Why does this bother Hultberg?  Roark, for a time at least, got what the market said he deserved – no customers.  Isn’t this sanction enough for Hultberg?  Does he want a law forcing Roark to build in a manner counter to his choosing?

It is here that Randian egoism falls short and can never be the ethical foundation upon which to build a movement to restore individualism and freedom, because egoism is not the proper goal of a trader.

Every egoist in Rand’s novel was a trader – depicted by Rand in almost too stark an application of the term.  How much more trader does Hultberg want than Rand’s description of the trade in a relationship?

A trader gets caught up in other people's lives as well as his own. This is the basis of capitalism: serving one's fellow man in order to serve oneself.

Almost everyone with whom I trade doesn’t give two-cents about my life, nor I about theirs (beyond general human compassion).  Most of them I don’t even know – the products at the local grocery store were produced by strangers; Amazon and e-Bay are faceless portals to me; I cannot name a single person who built my home or my car – or pretty much everything else I own.  If I died tomorrow, none of them would notice, or care.

What is wrong with this system?  Must I get on the couch to suffer my grocer’s attempts at psycho-analysis before buying?  He wants to sell, I want to buy – must we also know each other’s fantasies and depressions?  If either of us prefers to not engage in commercial activity with the other, we do nothing more than exercise control over our respective property – others will fill the void.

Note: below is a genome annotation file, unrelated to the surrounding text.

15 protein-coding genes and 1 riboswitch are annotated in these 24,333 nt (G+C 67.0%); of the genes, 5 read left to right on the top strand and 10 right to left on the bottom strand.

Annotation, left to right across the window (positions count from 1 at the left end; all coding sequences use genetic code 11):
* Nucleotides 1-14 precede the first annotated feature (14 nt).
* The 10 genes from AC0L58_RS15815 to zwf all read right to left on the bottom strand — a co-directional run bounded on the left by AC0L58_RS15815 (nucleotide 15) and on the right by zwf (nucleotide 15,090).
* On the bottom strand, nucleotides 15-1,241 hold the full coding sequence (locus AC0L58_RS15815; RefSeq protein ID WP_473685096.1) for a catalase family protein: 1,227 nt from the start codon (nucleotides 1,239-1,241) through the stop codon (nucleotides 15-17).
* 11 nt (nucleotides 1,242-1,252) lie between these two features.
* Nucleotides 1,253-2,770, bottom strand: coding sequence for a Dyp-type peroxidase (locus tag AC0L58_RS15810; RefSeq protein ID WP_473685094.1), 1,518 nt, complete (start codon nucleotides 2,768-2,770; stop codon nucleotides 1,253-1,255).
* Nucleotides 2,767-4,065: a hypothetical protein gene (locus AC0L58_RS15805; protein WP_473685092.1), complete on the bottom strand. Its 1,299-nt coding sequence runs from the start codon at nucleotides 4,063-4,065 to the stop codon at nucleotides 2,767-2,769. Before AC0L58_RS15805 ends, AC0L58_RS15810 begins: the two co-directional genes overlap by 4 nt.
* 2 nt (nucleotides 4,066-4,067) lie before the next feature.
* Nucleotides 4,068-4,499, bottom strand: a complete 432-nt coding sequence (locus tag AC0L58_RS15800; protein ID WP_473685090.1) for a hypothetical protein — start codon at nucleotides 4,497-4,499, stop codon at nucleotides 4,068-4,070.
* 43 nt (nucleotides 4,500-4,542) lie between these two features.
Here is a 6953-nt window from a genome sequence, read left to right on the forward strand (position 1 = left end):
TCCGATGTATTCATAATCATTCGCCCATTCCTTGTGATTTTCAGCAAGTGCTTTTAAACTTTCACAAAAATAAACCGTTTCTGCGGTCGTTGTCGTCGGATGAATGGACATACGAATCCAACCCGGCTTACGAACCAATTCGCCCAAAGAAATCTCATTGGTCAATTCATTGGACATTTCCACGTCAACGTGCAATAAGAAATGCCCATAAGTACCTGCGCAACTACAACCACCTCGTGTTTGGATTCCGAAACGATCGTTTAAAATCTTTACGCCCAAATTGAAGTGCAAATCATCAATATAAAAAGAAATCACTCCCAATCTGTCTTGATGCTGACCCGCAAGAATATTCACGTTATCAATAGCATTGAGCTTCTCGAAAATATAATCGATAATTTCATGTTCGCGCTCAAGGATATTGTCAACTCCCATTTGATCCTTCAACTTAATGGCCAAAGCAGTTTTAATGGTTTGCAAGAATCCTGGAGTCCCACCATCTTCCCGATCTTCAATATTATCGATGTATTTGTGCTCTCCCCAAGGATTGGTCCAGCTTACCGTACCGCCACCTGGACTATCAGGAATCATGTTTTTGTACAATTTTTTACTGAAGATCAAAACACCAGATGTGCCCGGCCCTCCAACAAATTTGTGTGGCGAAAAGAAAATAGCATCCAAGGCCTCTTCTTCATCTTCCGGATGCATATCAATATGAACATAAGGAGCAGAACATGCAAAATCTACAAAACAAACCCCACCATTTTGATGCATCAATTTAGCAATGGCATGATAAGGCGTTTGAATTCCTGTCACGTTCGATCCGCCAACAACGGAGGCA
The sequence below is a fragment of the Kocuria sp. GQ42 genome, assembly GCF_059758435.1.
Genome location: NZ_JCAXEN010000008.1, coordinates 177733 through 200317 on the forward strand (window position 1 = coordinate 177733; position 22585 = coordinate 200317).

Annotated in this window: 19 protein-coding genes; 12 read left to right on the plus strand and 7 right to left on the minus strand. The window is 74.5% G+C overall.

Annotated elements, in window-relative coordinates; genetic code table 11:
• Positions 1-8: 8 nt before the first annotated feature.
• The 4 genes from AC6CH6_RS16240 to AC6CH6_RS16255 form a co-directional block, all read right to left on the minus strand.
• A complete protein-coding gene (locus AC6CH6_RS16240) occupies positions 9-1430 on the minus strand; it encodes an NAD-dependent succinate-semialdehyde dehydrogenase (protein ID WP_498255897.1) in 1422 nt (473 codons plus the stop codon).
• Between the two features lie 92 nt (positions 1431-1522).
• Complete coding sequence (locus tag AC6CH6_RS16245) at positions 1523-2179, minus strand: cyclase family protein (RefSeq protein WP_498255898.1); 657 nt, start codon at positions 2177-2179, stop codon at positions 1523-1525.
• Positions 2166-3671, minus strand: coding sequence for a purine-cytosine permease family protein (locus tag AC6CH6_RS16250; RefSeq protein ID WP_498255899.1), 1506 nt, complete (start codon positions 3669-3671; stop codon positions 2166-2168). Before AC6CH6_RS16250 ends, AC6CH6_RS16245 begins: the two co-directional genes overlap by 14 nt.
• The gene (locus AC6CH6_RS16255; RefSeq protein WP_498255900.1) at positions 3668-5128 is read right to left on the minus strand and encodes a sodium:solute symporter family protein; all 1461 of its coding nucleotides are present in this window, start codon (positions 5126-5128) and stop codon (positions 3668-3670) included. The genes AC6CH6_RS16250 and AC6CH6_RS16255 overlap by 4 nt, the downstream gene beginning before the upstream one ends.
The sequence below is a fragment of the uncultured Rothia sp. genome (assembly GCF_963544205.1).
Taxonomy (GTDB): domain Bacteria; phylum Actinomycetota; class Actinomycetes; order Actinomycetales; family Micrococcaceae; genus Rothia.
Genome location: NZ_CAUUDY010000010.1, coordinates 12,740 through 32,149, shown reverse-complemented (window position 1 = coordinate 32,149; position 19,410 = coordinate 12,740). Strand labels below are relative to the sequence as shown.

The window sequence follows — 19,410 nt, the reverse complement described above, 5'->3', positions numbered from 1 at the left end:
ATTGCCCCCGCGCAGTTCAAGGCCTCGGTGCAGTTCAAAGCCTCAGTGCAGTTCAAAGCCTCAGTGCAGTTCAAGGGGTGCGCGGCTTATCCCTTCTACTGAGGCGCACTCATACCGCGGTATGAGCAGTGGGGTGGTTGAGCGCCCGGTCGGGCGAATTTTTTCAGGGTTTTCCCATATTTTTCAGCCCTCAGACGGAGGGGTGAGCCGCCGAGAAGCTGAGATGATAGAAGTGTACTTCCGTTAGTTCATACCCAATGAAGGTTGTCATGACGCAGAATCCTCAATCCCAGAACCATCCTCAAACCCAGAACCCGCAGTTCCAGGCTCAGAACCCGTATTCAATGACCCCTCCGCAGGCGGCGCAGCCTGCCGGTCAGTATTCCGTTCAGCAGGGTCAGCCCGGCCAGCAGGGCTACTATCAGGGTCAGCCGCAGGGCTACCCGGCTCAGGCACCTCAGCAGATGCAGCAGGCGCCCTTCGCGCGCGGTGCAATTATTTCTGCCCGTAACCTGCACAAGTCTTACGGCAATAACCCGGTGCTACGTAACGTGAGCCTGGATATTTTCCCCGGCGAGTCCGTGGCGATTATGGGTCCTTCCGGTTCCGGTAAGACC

Rand's egoism and Rothbard's anarchism are anathema to capitalism and the vision of the Founding Fathers.

Anathema?  Wow.  Hultberg isn’t messing around:

1. a person or thing detested or loathed; 2. a person or thing accursed or consigned to damnation or destruction; 3. a formal ecclesiastical curse involving excommunication; 4. any imprecation of divine punishment; 5. a curse; execration.

I am having a hard time deciding which of these five definitions is the least damning.  Hultberg is trying to drive a stake through the heart.

These are only an anathema to capitalism in the faulty way Hultberg has defined it – capitalism does not require the government of Hultberg’s faulty “mean.”  As to an anathema to the founding fathers?  Who cares?  They were scoundrels.  Besides, their system didn’t even survive the first generation, even the first day.  That is worth worshipping?

Are our basic premises rational and irrefutable? Because if they are not, we will lose our fight and will have lived lives of wasted purpose.

Rand and Rothbard lived wasted lives?  Is Hultberg delirious? 

We will have built nothing but an obscure footnote to history, rather than a formidable force in history.

If liberty is to be achieved, one must actually advocate, oh, I don’t know…liberty – something Hultberg avoids and denounces, and something well established by both Rand and Rothbard.  I will suggest that it is Hultberg who will go down as an obscure footnote in this history.

If the objective is the impossible dream of limited government, Hultberg need not wait for too many of us influenced by Rothbard to join – those influenced by Rand on this point will find common ground, but given Hultberg’s attacks my guess is they will wait for the next train.  If limited government is the final destination of Hultberg’s train, I won’t waste money on a ticket.  If others hold claim and authority to my life and my property, it is not a project that I want to work on.